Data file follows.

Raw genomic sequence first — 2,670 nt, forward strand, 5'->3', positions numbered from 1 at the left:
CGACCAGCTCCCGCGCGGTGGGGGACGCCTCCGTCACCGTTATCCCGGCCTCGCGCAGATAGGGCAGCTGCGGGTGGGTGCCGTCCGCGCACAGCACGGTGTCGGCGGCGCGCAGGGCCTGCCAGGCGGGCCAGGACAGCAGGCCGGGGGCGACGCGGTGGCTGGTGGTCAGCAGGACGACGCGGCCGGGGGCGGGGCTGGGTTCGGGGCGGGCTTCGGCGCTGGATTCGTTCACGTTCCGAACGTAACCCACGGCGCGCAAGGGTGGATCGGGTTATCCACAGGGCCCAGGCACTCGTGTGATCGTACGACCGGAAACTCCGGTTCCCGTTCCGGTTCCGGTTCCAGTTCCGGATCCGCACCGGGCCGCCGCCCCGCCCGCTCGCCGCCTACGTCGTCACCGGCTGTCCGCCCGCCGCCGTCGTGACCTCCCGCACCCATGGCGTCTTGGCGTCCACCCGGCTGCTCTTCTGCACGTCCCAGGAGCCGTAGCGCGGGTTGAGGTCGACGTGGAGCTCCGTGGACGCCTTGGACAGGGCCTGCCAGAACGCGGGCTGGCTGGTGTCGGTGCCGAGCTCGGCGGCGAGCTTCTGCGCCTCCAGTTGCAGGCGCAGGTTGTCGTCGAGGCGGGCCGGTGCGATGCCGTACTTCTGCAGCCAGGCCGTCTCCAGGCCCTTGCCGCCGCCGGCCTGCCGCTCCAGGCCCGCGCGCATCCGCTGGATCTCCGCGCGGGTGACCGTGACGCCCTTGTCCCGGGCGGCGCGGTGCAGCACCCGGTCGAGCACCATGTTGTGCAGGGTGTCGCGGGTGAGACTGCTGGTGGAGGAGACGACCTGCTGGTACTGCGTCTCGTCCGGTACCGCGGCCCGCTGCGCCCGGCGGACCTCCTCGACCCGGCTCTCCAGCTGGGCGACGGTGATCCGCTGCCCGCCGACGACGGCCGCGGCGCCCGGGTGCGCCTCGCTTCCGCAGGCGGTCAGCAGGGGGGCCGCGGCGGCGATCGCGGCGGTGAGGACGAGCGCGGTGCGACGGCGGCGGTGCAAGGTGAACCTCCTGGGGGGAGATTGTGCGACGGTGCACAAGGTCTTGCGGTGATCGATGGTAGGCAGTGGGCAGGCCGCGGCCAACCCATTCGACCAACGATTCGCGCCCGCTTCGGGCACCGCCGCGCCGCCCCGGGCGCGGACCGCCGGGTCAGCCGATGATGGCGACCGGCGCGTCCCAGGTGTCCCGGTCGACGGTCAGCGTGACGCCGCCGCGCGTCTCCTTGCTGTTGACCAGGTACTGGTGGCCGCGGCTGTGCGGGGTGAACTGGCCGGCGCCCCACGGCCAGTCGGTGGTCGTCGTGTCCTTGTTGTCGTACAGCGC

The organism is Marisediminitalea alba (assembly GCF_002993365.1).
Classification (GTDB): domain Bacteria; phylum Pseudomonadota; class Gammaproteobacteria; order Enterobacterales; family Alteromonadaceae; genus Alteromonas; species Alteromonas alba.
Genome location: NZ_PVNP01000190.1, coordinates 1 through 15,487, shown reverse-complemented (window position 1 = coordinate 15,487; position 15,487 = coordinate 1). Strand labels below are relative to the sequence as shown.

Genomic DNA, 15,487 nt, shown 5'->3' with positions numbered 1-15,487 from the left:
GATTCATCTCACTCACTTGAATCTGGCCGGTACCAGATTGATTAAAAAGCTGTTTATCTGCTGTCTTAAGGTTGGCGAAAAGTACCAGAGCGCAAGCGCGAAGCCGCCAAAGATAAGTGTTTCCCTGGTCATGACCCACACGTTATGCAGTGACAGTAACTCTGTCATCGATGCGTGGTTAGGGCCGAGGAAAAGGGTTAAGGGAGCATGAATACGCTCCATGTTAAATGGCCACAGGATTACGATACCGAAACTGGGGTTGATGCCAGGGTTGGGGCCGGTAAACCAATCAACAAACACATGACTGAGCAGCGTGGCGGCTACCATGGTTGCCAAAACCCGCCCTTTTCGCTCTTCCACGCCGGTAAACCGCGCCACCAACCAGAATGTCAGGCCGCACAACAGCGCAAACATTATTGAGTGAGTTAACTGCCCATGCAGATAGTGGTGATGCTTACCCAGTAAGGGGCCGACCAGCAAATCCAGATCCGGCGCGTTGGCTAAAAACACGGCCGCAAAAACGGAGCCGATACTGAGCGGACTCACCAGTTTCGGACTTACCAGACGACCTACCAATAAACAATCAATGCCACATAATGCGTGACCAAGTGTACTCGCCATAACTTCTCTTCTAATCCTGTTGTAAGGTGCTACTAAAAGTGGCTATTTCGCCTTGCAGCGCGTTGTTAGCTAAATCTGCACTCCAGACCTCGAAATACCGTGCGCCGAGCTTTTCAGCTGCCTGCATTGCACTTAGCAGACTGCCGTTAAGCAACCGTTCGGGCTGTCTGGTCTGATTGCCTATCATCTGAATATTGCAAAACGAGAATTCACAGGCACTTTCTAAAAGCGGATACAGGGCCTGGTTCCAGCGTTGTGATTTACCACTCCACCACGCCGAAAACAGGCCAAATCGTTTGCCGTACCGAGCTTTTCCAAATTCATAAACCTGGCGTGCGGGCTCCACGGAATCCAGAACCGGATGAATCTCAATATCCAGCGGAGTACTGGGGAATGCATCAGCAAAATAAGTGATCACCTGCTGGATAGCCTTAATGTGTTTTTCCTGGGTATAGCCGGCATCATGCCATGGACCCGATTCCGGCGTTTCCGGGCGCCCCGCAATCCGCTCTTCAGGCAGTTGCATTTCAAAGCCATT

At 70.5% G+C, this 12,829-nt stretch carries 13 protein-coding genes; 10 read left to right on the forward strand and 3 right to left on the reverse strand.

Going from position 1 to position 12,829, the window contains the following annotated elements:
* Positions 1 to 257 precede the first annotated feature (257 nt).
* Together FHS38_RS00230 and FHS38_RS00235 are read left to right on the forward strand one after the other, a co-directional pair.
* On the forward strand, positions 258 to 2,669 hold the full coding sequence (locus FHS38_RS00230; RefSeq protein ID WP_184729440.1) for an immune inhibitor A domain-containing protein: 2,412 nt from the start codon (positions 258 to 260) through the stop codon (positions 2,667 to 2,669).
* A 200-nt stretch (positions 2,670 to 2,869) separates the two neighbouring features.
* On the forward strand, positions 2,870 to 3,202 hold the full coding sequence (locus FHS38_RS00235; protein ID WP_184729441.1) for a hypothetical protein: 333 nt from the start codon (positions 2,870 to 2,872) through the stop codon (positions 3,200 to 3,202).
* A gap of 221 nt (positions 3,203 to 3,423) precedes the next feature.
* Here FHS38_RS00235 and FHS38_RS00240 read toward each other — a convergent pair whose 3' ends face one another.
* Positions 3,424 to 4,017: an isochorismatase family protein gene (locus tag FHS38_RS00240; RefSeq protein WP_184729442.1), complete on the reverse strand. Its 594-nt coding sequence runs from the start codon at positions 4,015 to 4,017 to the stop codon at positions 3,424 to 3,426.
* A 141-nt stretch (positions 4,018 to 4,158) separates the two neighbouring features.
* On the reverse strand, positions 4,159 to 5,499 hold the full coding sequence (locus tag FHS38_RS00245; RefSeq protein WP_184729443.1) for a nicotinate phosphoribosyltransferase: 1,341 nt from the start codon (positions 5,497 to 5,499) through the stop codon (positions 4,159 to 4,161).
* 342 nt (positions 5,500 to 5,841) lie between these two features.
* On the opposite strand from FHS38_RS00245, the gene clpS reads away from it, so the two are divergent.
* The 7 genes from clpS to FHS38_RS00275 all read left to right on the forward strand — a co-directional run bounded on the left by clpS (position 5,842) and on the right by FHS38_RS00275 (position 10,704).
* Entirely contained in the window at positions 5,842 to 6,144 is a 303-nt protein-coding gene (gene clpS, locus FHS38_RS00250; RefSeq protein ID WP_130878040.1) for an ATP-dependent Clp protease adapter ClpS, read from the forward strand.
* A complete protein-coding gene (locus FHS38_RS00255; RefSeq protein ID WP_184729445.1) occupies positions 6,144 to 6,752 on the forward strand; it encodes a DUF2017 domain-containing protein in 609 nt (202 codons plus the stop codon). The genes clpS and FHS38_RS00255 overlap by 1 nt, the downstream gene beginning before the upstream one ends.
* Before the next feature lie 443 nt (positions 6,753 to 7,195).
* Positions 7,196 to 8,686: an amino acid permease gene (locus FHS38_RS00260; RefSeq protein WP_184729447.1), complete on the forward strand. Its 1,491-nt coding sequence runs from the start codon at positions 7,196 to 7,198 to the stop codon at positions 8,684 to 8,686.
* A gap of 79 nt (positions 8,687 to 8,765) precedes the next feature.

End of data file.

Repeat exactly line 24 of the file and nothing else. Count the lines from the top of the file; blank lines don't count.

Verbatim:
* A complete protein-coding gene (locus FHS38_RS00255; RefSeq protein ID WP_184729445.1) occupies positions 6,144 to 6,752 on the forward strand; it encodes a DUF2017 domain-containing protein in 609 nt (202 codons plus the stop codon). The genes clpS and FHS38_RS00255 overlap by 1 nt, the downstream gene beginning before the upstream one ends.